Another worker told of a “reward scheme” for staff who did not use sick leave. At one rail yard, workers were encouraged not to use sick leave with a lotto system. Numbers were called out each day. Anyone not at work that day would not be eligible to mark off numbers on a chart. The first person to fill out all the numbers won a prize.

The worsening working conditions and sharp decline in rail safety is a direct outcome of the privatisation program pursued by Labour and National governments over the past two decades.

Tranz Rail's predecessor, the state-owned New Zealand Rail, was prepared for sale under “reforms” introduced by the 1984-90 Labour government, which transformed all government departments into so-called State-Owned Enterprises and demanded they return a profit. One of the chief architects of this program was the minister in charge of railways, Richard Prebble, who later joined the big-business party ACT (Association of Consumers and Taxpayers). Under Labour, 9,000 rail workers' jobs were axed and Tranz Rail's annual after-tax profits rose to over $NZ150 million.

In 1993 the National government sold the rail company for $328 million to a consortium of local and overseas companies led by the New Zealand merchant bank Fay Richwhite and the US-based rail operator Wisconsin Central Transportation Corporation. The drive for profits and relentless assault on jobs and working conditions intensified, with the company posting annual net profits from 1997 to 1999 of $60.6 million, $48.2 million and $70.2 million.

The most recent boost to the company's annual profit margin was achieved, according to a recent shareholders' report, by a reduction of 325 jobs. According to the report, labour productivity was increased through “extra overtime and reduced leave”.

The owners and shareholders, whose interests are thriving at the expense of the lives and livelihoods of rail workers, are a privileged group of wealthy business figures. Tranz Rail's Board of Directors includes David Richwhite, one of New Zealand's wealthiest individuals, whose merchant bank has been a major beneficiary of the privatisation policies of the past period, and Ed Burkhardt, chairman of a string of rail and transportation companies around the globe. His proprietorial interests and directorships include Wisconsin Central Transportation (USA), English Welsh and Scottish Railway (UK), Wheeling and Lake Erie Railway (USA) and Australian Transport Network (Australia).

The financial interests of these powerful businessmen have been buttressed and protected by political decisions taken at the highest levels. New Zealand's workplace health and safety laws allow employers to kill, injure and maim their workers with virtual impunity. An average of one worker is killed in workplace accidents every week, yet the Labour Department prosecutes fewer and fewer employers for breaching health and safety laws. In 1994-5 it undertook 517 prosecutions, but only 120 in 1996-7, and 172 in 1998-9. Critics believe the department is so under-resourced that it prosecutes only when it believes it has an 85 percent chance of winning.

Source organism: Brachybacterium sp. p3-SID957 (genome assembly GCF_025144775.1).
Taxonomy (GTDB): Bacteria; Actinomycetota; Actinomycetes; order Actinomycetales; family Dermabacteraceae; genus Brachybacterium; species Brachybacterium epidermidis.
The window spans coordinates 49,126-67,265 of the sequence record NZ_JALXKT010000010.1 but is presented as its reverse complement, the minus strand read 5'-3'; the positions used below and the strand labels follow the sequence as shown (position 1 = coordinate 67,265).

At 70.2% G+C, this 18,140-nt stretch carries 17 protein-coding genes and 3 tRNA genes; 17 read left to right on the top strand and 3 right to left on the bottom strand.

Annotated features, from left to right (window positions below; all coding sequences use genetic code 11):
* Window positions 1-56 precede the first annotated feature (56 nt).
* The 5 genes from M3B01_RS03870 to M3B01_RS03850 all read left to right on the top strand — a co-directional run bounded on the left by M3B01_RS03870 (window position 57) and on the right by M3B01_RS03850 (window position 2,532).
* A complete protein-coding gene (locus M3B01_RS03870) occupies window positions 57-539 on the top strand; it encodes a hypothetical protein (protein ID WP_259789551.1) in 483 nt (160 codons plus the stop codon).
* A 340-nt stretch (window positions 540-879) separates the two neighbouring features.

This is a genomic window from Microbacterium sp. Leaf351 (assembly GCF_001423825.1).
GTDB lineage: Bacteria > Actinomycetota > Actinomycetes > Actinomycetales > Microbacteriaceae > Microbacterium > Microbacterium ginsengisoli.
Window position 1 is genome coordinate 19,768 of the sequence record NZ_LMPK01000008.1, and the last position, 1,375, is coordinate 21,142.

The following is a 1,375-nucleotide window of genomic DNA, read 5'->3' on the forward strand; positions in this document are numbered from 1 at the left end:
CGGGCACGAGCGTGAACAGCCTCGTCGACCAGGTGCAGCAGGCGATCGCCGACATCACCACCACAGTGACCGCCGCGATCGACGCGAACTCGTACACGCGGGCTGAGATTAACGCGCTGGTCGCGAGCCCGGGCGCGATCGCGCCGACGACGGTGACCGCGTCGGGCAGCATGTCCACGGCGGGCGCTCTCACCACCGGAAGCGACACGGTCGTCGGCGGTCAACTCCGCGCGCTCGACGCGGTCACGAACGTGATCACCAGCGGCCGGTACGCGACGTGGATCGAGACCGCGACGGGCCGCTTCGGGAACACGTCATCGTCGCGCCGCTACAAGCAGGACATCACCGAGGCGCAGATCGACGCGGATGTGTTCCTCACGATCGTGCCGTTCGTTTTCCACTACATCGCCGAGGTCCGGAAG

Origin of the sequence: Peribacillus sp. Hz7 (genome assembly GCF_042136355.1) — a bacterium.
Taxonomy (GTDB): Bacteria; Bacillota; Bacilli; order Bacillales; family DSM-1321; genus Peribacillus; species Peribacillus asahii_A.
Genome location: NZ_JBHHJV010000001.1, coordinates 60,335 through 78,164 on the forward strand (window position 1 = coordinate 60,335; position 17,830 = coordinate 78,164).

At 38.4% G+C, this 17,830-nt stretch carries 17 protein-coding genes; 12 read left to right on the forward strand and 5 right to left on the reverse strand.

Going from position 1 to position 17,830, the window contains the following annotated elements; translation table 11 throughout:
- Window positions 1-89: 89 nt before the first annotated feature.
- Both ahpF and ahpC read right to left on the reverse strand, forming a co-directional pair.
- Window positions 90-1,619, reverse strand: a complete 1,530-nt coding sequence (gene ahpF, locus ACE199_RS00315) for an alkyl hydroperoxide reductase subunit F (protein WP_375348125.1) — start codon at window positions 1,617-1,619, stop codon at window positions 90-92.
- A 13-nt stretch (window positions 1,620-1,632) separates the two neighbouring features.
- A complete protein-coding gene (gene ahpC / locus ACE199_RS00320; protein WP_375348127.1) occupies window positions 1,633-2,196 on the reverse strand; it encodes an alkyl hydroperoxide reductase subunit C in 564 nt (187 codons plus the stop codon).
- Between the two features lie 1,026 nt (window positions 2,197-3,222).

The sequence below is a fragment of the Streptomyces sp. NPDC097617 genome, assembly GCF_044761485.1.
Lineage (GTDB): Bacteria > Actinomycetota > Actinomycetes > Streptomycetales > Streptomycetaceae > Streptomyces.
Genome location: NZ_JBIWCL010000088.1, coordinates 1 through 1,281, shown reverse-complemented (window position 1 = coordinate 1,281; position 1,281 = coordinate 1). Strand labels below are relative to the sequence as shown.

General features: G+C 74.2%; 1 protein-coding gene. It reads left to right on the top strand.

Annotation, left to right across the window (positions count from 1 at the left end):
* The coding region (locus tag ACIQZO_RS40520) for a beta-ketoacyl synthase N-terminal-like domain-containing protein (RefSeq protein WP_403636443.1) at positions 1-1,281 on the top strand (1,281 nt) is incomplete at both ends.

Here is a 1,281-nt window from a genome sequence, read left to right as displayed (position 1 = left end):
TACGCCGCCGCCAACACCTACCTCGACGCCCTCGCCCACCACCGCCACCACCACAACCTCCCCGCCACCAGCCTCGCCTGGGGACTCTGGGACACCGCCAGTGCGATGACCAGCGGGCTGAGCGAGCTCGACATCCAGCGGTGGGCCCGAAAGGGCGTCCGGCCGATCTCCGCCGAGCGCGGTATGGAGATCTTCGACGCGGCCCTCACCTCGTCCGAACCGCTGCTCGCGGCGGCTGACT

Rail workers, however, are not even protected under the meagre provisions of the Health and Safety in Employment Act, which applies to most other workplaces. Tranz Rail operates under its own special legislation—the Transport Services Licensing Act and Transport Accident Investigation Commission Act—which specifically provides for safety “at reasonable cost” within the rail system. The company's cost-cutting program is thereby protected by the very legislation purportedly designed to guard workers' safety.

Not surprisingly, Tranz Rail went into the inquiry determined to defend its right to continue operating under this legislation, claiming it to be “more effective in increasing occupational safety” than the alternative act. The company made it quite clear that it considers that the workers are to blame for the company's horrendous health and safety record. While offering, for public relations purposes, a statement expressing “sorrow and regret” to the families of the dead and injured workers, company spokesmen went on to claim that its safety management system had been declared by an “independent” report to be “robust and well controlled”.

The inquiry, which is due to report on August 31, will be a damage limitation exercise on the part of the Labour-Alliance government. There may well be a slap on the wrist for Tranz Rail, and modifications recommended to the health and safety legislation. Given the thrust in Labour's new industrial legislation to involve unions in enforcing productivity increases and controlling worker expectations over wages and conditions, there could well be a requirement for Tranz Rail to establish “consultation” processes with the unions. However, the underlying causes of rail workers' deaths—the prolonged assault on the rights and conditions of the working class arising from the requirements of profit—will be left unchallenged.